Burn & Cleanse 14 Day Diet System. This purports to burn calories by day and cleanse by night. The morning and afternoon supplements contain a "thermogenic complex," two doses of which provide a total of 400 milligrams of caffeine--which is equivalent to four cups of coffee. The supplements also contain piperine (black pepper) and white willow bark extract, both of which Fugh-Berman says can increase the potency of caffeine, a stimulant that helps boost metabolism. Further down the ingredient list is green tea leaf extract, which may or may not contain caffeine. "It irritates me that they're not saying how much caffeine is in these pills," Fugh-Berman says. "Too much caffeine can make you jittery and increase your blood pressure and pulse. If you pop a couple of these pills with your Starbucks coffee, that's not good; you could get caffeine poisoning, which can cause heart arrhythmias."
The evening supplements contain the "IsoCleanse and Flush Herbal Complex," a combination of stimulant laxatives (senna, cascara, and rhubarb) and bulk laxatives (oat fiber, prunes, dates, and fig extracts) to increase the movement of food and liquid through your intestines. While Fugh-Berman says this might be helpful if you have constipation, it's not good for those with regular bowel habits. "You'll get diarrhea, which could cause dehydration and a loss of vital nutrients, which isn't good," she says. "Stimulant laxatives, of which IsoCleanse is chock-full, can cause your intestines to become dependent on them for stimulation, causing constipation if you stop."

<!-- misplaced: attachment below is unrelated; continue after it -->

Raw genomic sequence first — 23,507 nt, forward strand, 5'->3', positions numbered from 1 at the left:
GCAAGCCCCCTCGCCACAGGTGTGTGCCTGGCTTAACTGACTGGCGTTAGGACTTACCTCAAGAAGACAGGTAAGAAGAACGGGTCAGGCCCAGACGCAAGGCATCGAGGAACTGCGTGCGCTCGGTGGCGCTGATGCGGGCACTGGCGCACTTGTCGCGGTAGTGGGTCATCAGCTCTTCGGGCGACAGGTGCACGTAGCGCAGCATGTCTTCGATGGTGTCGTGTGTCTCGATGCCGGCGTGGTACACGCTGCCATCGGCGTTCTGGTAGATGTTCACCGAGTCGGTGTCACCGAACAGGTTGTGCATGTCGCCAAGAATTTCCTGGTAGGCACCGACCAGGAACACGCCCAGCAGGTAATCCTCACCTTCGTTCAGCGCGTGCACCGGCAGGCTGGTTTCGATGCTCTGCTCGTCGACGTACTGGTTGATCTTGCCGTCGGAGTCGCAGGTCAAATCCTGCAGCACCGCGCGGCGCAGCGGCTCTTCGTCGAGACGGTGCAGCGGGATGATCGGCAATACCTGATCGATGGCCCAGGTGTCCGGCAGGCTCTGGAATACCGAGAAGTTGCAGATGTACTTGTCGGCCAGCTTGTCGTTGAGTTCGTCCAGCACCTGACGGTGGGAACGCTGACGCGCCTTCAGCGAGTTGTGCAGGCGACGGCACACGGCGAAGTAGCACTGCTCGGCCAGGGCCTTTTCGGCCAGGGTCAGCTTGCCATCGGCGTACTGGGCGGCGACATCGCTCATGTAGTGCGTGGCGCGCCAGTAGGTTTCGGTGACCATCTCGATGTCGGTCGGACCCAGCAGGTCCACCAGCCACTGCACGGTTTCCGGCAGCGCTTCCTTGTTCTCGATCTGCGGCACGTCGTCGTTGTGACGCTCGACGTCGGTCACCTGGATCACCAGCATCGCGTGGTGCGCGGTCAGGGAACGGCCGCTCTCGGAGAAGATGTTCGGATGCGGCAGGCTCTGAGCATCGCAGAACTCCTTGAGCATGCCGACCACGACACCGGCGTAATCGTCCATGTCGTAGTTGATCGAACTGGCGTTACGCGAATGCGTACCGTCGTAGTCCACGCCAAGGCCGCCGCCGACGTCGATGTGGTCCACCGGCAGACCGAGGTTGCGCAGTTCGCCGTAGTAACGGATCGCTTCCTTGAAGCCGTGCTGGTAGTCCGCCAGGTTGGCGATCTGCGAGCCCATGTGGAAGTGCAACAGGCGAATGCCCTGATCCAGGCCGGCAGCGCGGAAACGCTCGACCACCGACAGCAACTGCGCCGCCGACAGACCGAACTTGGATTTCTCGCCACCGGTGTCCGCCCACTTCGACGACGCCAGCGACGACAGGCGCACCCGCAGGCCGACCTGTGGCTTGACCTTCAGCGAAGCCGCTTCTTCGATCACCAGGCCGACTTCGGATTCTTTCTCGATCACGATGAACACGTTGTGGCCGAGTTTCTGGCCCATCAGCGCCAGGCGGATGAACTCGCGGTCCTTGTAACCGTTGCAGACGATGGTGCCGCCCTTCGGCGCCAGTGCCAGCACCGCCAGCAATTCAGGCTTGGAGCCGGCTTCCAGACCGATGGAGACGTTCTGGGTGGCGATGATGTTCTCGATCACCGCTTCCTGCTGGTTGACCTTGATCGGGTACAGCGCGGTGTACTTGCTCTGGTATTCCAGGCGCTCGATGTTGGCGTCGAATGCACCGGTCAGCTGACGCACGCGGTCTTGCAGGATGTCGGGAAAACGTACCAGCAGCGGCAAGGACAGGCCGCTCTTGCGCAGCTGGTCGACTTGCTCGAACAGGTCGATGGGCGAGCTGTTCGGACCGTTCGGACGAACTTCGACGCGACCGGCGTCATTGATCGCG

Fast Cleanse. This is billed as a "48-hour Super Diet Detox" designed to "help you drop a dress size for a special occasion." Wedding, perhaps? In essence, this is a fiber-rich drink that you ingest four times a day between meals consisting of clear soups, gelatin, fruits, and vegetables. Certainly, you'll drop a few pounds on this plan, which is fine, says Fugh-Berman, as long as you don't mind putting them right back on after taking the dress to the cleaners.
Sugar & Carb Cheater. The company says this is designed for dieters who are concerned their sugar and carbohydrate intake is keeping them heavy. Popping two pills ahead of your largest meal of the day supposedly keeps carbs from turning into fat by blocking the enzyme that causes the conversion. Ingredients include chromium, fenugreek seed, bilberry fruit, and vanadyl sulfate. However, Gans stresses that unless you consume too many calories, carbs break down into glucose, not fat. "Scientifically, it doesn't make sense," she says. "It's offering people false hope."
In a nutshell, QuickTrim elixirs have some pretty powerful stimulants, laxatives, and diuretics. "I don't think anyone should take these products," Fugh-Berman says, when asked if there are any health conditions that should preclude someone from using QuickTrim. The package material advises checking with a doctor before using the products, although it's unclear whether many people do. "Dietary supplements like these aren't regulated by the [Food and Drug Administration], and many of the ingredients haven't been shown to be effective," says registered dietitian Heather Mangieri, a spokeswoman for the American Dietetic Association. "The good news is that these products are absolutely not necessary for weight loss. My suggestion is to leave them on the shelf."